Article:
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Wednesday, December 19, 2007

US Recession: Impact and the way forward

According to the “International Comparison Program” of 2005, which recently published its report, the largest contributor to the world GDP is US at 23%. Next comes china with 10%, Japan with 7%, whereas India stands fifth at 4%. This GDP contribution is PPP adjusted, which means that it takes into account the latest currency movement where the USD had depreciated against ALL the major currencies of the world, and the Indian Re appreciation wasn’t an isolated event.

US Recession: the impact

We believe, that with 23% and more than double of its nearest competitor (China), US is too important an engine for the world to go into recession. Approx. a quarter of China’s GDP comes out of exports, and more than half of the total exports, are to the US.

This means, that any slowdown in the US may immediately impact the GDP and hence the GDP growth of China too, immediately, ceteris paribus. This is just one case, and other countries like India again owe a major portion of their GDP to the ever-consuming shores of the US.

Scenario 1: Continued state of affairs

Which brings us to the scenario that any slowdown in the US juggernaut, will also spell significant losses for all the countries and world trade. Exploring further, when there is a slowdown in the earnings, then the likely fallout for the nations would be to sustain their flagging income streams with subsidies or exemptions etc. to do all of which, the Govt. will have to either cut down their own spending or draw down on the savings/reserves held.

Most if not all countries have hoarded their savings in form of US treasuries thereby allowing the US the luxury of consuming ever more, with their (US’s) spending/consumption being financed by the world. This is the reason why US has been able to get away from a major economic slowdowns just by reducing rates (or in other words, printing more money). Now, in a slowdown scenario, if all countries fall upon themselves to en-cash the US treasuries, it will be a glut of the paper with barely enough with the Fed to repay them with. In this light, the move of both China and India planning to invest their surplus reserves in assets, outside their own economy maybe makes more sense as a means for converting the intangible wealth to the real assets, which will have its value dependent on its own cash flows and therefore more stable form of asset class.

This is a catastrophe scenario and if and when happens, will have extreme effects. We don’t this to be happening anytime soon.

Scenario 2: A controlled devaluation of dollar
What appears more likely is that the world markets will continue to help US tide over this slowdown in its economy. A measured depreciation of the dollar will see a lot of positives for the US. The US demands for imports would re-align more realistically (rationalize) as well as reducing its consumption binge. The Fed rate cut should infuse liquidity and shore up some of the spending which should maintain or only allow a marginal decline in the level of consumption. The biggest impact will be that the property and other assets should see a cooling off in prices. They have been rising for a decade now, and sure some of the bubble pricking in that sense should actually do the economy good.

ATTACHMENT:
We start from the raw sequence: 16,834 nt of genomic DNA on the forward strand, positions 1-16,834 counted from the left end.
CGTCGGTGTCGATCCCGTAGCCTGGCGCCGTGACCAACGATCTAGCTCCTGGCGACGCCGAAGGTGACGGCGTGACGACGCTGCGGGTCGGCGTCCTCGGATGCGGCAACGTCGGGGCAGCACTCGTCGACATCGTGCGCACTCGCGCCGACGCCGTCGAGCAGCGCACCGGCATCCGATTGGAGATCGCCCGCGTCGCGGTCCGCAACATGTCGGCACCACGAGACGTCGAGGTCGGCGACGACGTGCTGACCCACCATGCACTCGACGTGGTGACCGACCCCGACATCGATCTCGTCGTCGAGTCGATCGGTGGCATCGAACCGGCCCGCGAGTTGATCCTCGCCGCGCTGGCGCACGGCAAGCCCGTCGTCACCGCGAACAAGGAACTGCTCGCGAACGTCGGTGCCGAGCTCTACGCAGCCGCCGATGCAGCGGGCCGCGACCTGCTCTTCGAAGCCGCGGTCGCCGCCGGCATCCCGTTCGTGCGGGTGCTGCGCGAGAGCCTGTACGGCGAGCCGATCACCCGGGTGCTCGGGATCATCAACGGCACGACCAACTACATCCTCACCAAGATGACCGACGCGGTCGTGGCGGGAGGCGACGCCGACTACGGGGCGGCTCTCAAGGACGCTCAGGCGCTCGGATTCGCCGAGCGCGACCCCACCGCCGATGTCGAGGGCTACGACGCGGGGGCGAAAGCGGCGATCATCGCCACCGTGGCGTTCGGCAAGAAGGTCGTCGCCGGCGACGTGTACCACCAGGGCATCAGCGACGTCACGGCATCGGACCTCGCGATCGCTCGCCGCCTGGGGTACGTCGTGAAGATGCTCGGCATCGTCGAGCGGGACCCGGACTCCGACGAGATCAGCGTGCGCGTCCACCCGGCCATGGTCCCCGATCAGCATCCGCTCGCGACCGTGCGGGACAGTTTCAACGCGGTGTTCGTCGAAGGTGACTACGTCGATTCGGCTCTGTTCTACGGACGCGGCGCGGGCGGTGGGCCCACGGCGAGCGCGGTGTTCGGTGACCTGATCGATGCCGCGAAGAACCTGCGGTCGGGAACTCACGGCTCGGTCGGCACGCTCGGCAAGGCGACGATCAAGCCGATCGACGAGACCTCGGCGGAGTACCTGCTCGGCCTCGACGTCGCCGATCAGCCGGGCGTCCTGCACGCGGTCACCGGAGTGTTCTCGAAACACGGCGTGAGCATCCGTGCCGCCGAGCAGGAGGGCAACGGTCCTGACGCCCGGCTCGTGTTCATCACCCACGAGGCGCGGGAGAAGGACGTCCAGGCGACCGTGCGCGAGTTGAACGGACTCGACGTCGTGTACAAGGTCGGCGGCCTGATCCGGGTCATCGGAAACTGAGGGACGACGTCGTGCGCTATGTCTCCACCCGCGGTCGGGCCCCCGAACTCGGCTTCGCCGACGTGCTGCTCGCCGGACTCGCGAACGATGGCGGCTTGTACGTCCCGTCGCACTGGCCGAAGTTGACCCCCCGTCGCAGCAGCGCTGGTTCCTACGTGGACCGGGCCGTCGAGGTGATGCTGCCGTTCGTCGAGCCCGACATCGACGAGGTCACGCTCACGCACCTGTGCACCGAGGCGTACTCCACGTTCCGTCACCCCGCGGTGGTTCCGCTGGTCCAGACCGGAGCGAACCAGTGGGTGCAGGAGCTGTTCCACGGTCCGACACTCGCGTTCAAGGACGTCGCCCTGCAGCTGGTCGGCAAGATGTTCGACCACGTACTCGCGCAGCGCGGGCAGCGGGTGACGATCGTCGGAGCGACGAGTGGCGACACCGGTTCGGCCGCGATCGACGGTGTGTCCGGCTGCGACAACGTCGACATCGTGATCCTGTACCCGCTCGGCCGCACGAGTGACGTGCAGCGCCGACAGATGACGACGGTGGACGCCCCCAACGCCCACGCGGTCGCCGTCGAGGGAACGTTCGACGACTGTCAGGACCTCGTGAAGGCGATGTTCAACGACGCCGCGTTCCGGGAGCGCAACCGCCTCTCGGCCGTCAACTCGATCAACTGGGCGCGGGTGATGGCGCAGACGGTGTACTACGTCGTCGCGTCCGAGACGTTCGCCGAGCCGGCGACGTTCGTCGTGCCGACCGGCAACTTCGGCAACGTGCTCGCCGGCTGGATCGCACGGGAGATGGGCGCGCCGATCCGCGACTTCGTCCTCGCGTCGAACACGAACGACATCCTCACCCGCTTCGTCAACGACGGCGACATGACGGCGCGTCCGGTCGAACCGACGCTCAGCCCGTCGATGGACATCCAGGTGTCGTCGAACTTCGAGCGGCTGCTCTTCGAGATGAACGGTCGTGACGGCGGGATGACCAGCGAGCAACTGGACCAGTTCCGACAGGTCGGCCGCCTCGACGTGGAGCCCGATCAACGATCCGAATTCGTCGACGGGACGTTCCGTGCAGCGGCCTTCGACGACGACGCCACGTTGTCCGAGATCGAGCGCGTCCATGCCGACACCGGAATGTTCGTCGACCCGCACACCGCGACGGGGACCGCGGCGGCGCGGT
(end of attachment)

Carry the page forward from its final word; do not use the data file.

Wage rates are inflexible but only to a certain point. The rise of the offshoring of services, the huge inflow of cheaper textiles etc. indicate that US labor rates are too high (2-3x when compared to developing world), as compared to anywhere else in the world, maybe save the EU region which still demands more money for lesser pay.

Cooling off of real estate, and other articles of the cost of living should enable the cuts in the wage rates to happen. This said, it may unleash massive repricing of assets, commodities, services and thus lifestyles in the US and for a small while may see a de-growth. But in the long run, we will see a much sound and robust economy.

On the other hand, most of the China’s controlled prices regime would sooner than later end, and it has already started happening with the inflation rates at peaks. So the main supplier to the world will see its input costs rising and thus the output costs too moving in tandem

Does it bring global inflation?
We think no. As the decline in the US consumption growth will enable enough free resources for everyone to avoid a scarcity led price rise. However, we will all may well see a re-alignment of the forex rates of the world, more in line with the fundamentals of the economy rather than skewed pegging or manipulation.

Why this is more plausible?
The trend of USD depleting in value is evident, as it has declined vis-à-vis almost all the major currency of the world.

Seen also, in conjunction with the Global crude price rise in USD, whose rates rise can be explained due more to the erosion in the currency value. We talk about oil, as the supply of this commodity is almost entirely matched with demand at any given time. This implies that the value of Oil is to be more reflective of the purchasing power of the currency than any other indicator today, and this indicator clearly suggests that dollar is overvalued and can see some correction.


GOLD and OIL may be invested in, as they should appreciate against the US Dollar(Global currency)